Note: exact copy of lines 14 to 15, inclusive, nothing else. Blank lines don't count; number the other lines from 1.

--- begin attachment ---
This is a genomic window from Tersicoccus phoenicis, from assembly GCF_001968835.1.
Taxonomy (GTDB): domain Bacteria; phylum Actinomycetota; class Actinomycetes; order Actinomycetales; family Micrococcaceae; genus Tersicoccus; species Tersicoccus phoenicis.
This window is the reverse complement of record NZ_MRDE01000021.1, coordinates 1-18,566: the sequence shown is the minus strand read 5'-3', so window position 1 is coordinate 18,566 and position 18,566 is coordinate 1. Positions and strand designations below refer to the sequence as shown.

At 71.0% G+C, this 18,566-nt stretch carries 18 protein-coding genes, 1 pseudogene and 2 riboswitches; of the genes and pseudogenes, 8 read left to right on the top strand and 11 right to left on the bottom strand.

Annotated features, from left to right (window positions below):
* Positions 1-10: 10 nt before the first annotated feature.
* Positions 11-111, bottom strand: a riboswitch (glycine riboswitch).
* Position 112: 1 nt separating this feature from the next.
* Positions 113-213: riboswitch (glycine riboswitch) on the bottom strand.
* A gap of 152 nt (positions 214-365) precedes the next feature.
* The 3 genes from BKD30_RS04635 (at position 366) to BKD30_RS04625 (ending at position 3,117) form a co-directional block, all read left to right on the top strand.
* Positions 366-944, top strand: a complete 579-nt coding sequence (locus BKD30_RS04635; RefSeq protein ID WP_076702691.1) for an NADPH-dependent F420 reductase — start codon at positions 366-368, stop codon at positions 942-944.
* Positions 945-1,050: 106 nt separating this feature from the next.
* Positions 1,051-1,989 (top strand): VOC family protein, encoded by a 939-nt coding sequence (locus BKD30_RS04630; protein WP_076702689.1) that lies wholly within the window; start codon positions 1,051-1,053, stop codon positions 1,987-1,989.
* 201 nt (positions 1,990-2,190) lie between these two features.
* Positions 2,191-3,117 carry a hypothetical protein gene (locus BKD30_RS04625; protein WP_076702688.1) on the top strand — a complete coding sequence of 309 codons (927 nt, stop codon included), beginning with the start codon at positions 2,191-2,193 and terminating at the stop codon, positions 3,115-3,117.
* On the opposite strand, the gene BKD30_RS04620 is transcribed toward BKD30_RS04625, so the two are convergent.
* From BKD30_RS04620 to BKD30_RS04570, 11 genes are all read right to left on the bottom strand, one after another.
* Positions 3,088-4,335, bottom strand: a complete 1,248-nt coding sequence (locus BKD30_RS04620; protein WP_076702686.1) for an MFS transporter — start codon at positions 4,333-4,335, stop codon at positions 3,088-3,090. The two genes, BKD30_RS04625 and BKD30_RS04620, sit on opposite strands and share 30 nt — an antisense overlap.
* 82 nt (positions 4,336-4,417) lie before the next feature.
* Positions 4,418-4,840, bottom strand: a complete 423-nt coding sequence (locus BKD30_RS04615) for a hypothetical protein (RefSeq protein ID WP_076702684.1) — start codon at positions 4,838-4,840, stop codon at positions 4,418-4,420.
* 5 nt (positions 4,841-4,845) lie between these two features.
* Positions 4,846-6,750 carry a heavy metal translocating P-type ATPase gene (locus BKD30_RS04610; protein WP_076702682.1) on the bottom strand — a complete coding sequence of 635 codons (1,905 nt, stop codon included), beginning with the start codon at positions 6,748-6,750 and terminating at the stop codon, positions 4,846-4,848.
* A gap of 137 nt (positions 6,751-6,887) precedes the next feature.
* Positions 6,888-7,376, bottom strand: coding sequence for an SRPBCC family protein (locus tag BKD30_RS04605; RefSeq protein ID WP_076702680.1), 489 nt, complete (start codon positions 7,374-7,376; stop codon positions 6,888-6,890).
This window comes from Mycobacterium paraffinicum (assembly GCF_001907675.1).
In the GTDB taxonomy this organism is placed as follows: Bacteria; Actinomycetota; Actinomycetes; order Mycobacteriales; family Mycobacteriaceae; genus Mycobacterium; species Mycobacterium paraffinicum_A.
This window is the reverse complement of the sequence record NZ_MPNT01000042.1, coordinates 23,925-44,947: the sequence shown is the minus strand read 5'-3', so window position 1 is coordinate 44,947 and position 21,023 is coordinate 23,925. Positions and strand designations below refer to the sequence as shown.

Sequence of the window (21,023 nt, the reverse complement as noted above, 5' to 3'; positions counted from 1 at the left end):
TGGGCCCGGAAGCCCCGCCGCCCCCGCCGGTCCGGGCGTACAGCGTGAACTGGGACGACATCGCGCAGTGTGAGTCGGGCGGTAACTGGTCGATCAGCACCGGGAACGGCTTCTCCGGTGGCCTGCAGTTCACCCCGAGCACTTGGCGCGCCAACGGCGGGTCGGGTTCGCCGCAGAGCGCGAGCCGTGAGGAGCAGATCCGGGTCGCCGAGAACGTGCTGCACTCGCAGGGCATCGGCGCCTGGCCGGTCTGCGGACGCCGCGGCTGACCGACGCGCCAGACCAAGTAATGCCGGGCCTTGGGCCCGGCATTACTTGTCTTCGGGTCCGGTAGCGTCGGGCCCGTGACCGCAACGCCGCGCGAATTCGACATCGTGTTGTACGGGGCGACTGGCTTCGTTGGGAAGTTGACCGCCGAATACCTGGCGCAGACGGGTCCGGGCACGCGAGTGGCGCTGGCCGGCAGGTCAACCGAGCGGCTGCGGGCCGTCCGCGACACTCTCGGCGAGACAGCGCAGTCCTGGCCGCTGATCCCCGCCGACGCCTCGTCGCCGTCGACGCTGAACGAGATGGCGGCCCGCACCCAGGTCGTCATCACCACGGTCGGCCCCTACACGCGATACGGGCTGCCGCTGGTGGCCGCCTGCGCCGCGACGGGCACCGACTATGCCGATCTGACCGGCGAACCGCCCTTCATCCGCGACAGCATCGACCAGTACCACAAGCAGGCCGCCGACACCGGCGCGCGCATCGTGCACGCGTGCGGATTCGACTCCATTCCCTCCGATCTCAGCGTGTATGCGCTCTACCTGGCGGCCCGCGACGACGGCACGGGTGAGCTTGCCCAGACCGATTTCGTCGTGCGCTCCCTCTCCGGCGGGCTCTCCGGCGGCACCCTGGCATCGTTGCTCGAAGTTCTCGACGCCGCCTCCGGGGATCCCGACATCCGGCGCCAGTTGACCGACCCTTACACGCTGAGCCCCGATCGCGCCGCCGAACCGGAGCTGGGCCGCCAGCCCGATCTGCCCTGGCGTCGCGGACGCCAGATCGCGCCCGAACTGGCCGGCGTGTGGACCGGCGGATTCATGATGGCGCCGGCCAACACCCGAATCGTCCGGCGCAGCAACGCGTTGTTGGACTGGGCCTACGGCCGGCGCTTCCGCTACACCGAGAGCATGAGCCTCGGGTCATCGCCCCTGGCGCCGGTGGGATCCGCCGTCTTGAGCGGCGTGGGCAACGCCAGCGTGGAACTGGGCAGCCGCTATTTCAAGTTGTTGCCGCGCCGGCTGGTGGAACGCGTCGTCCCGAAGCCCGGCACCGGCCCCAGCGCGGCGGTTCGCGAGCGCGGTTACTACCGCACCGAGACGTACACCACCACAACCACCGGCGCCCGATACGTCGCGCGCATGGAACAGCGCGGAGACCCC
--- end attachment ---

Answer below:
* Positions 1,051-1,989 (top strand): VOC family protein, encoded by a 939-nt coding sequence (locus BKD30_RS04630; protein WP_076702689.1) that lies wholly within the window; start codon positions 1,051-1,053, stop codon positions 1,987-1,989.
* 201 nt (positions 1,990-2,190) lie between these two features.